07 May 2014 | Views | By BioSpectrum Bureau
'Focus on quality medical education'
Dr Jayshree Mehta, president, Medical Council Of India
Health and education are the two cardinal parameters of all-round development of a society. When it comes to medical education, these two elements get fused because it can be considered as the foundry through which trained health manpower gets generated.
This in turn helps build the backbone of an effective healthcare delivery system and ensures that preventive, promotive and curative healthcare is available to all.
It was in the historical city then known as Madras that India's first medical college of modern medicine opened in the year 1835.
This was followed by another one in Goa in 1840 and, thereafter, in Calcutta and Bombay. Since then, the pace of growth of medical education in India has been steady and continuous.
There are currently a total of 2,248 medical colleges worldwide, out of which 387, or about 13.5 percent, are in India. In fact, our country is the largest producer of trained health manpower in the world.
The annual intake capacity of the MBBS course in India is over 48,000 annually. The postgraduate avenues for degrees and diplomas taken together account for 28,000 seats while 917 seats are available for super-specialty.
This means that around 29,000 medical graduates are being added to the existing pool of medical manpower in the country each year.
The cumulative registry maintained by the Medical Council of India in the form of the Indian Medical Register lists over 8 lakh medical practitioners of modern medicine who possess recognized medical qualifications.
The growth of medical education in India also needs to be seen from the view point of the demographic dividend. There was a time when India's burgeoning population was considered a bane.
However, in terms of demography, it has turned out to be a boon. In fact, as much as 52 percent of our population is today below the age of 25 years while nearly 72 percent is below the age of 35. India has the highest percentage of young people in its fold compared to other countries, and this unique demographic dividend would continue for another 25 to 30 years.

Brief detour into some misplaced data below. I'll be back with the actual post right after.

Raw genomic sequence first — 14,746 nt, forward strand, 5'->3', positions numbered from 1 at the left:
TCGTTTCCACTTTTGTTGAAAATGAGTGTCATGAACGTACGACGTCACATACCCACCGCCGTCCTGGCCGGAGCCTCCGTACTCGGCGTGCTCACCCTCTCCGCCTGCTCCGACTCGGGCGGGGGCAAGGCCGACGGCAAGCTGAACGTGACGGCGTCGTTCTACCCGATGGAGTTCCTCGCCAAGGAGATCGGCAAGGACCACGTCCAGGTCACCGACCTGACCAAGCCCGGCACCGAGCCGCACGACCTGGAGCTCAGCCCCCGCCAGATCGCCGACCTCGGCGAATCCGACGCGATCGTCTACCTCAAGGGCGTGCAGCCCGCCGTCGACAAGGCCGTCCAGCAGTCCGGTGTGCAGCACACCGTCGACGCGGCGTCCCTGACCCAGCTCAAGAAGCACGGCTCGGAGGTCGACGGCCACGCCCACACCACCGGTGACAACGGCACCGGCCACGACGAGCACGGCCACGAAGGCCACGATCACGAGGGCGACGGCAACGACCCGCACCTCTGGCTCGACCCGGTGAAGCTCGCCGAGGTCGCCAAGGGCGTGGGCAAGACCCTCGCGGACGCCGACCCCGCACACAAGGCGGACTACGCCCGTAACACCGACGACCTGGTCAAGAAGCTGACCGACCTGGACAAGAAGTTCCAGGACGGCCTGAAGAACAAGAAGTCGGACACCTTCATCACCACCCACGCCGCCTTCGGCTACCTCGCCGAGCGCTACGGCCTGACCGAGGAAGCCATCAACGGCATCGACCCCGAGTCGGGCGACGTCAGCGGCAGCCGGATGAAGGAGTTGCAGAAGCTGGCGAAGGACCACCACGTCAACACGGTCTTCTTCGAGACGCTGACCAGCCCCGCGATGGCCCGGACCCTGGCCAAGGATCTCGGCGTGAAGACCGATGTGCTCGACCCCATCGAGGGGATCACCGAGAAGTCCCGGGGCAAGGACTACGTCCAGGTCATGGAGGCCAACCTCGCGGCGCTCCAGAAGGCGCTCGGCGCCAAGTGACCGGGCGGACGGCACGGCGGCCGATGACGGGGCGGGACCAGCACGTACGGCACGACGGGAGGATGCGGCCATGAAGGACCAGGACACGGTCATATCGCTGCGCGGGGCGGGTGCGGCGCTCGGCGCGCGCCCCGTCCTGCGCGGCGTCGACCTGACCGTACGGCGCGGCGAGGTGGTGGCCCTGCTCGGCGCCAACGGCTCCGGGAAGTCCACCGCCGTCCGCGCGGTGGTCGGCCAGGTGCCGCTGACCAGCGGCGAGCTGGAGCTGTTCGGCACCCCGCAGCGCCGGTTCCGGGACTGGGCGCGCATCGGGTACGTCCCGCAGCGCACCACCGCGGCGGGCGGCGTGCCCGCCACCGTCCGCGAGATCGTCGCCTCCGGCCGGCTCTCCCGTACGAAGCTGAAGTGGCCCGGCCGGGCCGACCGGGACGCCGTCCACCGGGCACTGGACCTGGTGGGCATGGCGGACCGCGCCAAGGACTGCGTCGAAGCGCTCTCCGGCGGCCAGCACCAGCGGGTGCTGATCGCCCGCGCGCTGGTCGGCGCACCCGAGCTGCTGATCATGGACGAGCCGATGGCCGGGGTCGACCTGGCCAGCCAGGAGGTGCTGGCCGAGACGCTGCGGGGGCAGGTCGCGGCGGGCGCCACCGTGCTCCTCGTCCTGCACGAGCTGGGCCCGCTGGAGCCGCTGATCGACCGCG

This is a crucial time window which offers us an opportunity to transform this youthful population into a precious human and intellectual resource.
Medical education has to broadly confirm to the objectives of higher education laid down in the report of the First Education Commission under the chairmanship of Dr S Radhakrishnan.
He said that higher education needs to cater to training, research and extension activities that culminate in sustainable development of the society.
In pursuit of this vision, the 11th Five Year Plan has spelt out that higher education, including medical education, shall be governed by the trinity of access, equity and equality.
Access and equity are governed by laws derived from the constitution. Quality in medical education, however, remains a matter of concern and we need to take measures to tackle this issue.
The Medical Council of India, created by the Parliament as the country's premier regulatory body, is seized of this mandate.
To ensure quality in medical education, we need regular updating of the curriculum, formulation of crystallized objectives, and training the trainers for the desired output. Latest teaching tools and technology have to be blended with appropriate modes of evaluation.
The Indian Medical Council Act, 1956, needs to be amended for vesting the Medical Council of India with jurisdiction and authority for accreditation of medical schools through a National Accreditation Board.
Also important is evolving a National Perspective Developmental Plan for the location of medical schools all over India in a planned and phased manner. To improve quality in education and address common concerns, we need to network with medical councils of other countries.
In terms of trained health manpower, only four countries in the world -- Brazil, Russia, India and China - will be able to boast of a surplus over the coming decades.
India's existing educational infrastructure makes us the most dominant player in the segment. To benefit from this opportunity, all we have to do is to evolve India's medical education in a format that is fully positioned to meet the requirements of doctors, nurses and medical technicians all over the world.